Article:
Thoracic Surgery

Thoracic surgery is a medical speciality which covers treatment and surgical interventions connected to diseases affecting the thoracic, pulmonary and mediastinal walls.
Thoracic surgeons draw up the treatment plan in cooperation with any other specialities concerned (pneumology, oncology, radiology, radio-oncology and pathology) during weekly multidisciplinary meetings.
Multidisciplinary treatment for some conditions, such as lung cancer (the most frequently fatal type of cancer throughout the world), can provide curative treatment. Thoracic surgery plays a regulating role, both in terms of diagnosis and of treatment. If surgery is possible, it is still, at the moment, the only curative treatment.
Aside from oncological conditions, thoracic surgery treats infectious diseases (suppurative pleurisy, pulmonary abcesses), traumatic conditions (costal, sternal and pulmonary), malformative conditions (funnel chest), neurological conditions (sweaty palms, erythrophobia) and functional conditions (pneumothorax, pneumopathies).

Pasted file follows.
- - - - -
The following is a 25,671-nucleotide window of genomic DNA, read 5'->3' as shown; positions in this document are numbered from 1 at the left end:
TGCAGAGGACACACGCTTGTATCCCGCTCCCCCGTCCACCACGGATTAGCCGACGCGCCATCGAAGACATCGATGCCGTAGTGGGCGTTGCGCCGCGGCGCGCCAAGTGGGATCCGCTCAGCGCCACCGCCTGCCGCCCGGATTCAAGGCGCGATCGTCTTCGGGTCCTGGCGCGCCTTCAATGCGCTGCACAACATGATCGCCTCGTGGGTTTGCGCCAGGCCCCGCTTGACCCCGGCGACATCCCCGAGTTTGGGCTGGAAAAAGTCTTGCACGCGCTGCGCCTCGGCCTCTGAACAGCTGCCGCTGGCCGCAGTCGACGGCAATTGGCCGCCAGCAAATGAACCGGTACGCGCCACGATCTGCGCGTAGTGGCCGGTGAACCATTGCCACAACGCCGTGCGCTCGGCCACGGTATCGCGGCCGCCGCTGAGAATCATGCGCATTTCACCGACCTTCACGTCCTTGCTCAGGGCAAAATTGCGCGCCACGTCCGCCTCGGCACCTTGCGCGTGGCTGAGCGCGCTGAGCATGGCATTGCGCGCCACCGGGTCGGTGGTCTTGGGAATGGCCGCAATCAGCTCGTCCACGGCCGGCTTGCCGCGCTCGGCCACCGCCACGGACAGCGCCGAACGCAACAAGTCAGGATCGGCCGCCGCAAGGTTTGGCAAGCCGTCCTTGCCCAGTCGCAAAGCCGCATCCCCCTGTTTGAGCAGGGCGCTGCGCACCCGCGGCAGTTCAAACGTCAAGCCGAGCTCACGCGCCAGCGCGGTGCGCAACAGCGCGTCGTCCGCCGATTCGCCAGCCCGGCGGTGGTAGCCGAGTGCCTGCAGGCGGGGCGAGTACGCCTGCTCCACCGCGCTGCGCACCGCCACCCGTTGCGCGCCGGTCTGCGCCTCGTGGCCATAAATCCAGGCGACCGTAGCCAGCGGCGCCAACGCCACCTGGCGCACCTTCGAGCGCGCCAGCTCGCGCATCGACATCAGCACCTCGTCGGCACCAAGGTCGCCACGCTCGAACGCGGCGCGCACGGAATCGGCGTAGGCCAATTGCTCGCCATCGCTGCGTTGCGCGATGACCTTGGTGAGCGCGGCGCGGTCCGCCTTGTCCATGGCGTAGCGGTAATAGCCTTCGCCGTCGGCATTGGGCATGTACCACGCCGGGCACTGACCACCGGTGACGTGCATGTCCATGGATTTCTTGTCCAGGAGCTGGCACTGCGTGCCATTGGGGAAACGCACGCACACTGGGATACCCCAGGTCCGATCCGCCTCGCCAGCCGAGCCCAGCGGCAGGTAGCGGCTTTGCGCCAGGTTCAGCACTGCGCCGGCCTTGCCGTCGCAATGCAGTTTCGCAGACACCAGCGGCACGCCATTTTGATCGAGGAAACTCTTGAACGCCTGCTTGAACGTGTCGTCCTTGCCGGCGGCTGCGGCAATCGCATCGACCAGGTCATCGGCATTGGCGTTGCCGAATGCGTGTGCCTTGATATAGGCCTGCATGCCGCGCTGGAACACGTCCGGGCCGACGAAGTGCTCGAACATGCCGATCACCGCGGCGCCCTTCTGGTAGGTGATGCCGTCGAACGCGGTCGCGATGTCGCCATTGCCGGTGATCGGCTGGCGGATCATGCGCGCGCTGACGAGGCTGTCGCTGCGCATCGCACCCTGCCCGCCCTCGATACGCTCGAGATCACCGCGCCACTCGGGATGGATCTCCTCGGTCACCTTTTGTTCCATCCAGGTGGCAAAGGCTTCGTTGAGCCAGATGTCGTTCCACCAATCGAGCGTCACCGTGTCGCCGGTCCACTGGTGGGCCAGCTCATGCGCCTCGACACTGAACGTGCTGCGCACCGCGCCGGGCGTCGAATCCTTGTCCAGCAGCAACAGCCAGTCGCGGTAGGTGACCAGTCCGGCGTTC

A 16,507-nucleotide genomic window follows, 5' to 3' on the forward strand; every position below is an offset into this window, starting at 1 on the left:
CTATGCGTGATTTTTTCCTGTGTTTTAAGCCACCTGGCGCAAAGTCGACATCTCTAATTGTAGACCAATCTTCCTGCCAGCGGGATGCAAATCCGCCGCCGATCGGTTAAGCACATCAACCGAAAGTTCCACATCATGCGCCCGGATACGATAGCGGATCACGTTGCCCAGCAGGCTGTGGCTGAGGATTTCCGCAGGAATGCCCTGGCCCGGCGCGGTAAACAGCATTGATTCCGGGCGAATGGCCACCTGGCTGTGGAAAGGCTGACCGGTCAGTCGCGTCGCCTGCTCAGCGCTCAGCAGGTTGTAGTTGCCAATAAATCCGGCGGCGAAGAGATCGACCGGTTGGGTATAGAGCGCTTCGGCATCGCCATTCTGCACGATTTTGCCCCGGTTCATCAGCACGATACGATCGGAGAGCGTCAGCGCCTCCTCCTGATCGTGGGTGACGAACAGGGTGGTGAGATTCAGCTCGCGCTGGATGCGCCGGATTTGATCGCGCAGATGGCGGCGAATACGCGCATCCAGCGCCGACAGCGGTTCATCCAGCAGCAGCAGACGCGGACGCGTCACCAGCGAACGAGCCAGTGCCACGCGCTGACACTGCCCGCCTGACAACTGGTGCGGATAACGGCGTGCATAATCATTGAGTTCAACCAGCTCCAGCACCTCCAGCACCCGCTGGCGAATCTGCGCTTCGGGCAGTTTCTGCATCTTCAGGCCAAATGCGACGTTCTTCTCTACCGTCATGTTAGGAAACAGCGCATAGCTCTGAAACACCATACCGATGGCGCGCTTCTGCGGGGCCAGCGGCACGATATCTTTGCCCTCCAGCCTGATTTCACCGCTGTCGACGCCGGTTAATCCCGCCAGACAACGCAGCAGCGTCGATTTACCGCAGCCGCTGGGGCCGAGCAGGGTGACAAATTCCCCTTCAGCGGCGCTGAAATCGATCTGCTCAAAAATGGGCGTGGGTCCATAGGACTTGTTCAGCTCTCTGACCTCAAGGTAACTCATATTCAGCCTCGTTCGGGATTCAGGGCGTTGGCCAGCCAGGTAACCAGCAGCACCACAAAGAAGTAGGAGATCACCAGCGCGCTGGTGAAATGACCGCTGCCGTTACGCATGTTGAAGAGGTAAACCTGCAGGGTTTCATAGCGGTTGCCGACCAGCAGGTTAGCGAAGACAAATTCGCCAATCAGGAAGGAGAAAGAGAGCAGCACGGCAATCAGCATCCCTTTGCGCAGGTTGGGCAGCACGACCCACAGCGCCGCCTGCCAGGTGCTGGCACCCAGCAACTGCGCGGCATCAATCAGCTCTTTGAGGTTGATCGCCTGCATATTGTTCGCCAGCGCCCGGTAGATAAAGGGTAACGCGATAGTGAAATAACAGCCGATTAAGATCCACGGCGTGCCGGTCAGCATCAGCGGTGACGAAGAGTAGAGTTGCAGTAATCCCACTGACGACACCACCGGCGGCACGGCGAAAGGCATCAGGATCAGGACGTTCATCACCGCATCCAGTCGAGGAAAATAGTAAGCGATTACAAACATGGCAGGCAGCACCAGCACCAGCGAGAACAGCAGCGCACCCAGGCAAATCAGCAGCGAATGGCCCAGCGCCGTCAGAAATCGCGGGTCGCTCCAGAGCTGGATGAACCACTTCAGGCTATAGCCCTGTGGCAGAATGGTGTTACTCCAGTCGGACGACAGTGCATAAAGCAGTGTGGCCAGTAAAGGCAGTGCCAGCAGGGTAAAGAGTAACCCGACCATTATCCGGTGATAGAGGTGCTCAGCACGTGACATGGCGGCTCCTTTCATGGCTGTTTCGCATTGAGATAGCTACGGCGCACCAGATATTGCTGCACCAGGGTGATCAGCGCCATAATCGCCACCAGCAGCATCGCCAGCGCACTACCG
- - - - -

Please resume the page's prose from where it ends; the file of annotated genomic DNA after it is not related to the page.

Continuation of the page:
The thoracic surgeons’ activities are based within Valais Hospital, which provides them with an infrastructure allowing them to carry out this type of intervention. The fact that other surgical specialities are also present on the site (vascular, cardiac, ENT, plastic surgeons etc.) allows for complex interventions to be carried out.
In order to provide patients with the best treatment with as little functional and cosmetic damage as possible, we carry out interventions that are as little invasive as possible, such as thoracoscopy or mediastinoscopy. We also integrate patients into outpatient functional re-education programmes.
Our activities are not limited to Valais Hospital, but also extend to the Hôpitaux Universitaires Genève (HUG) in order to benefit from further training in the fields of new medical or interventional technologies. This allows Valais Hospital to be part of a small group of Swiss centres that offer the whole range of modern treatment in the field of thoracic surgery.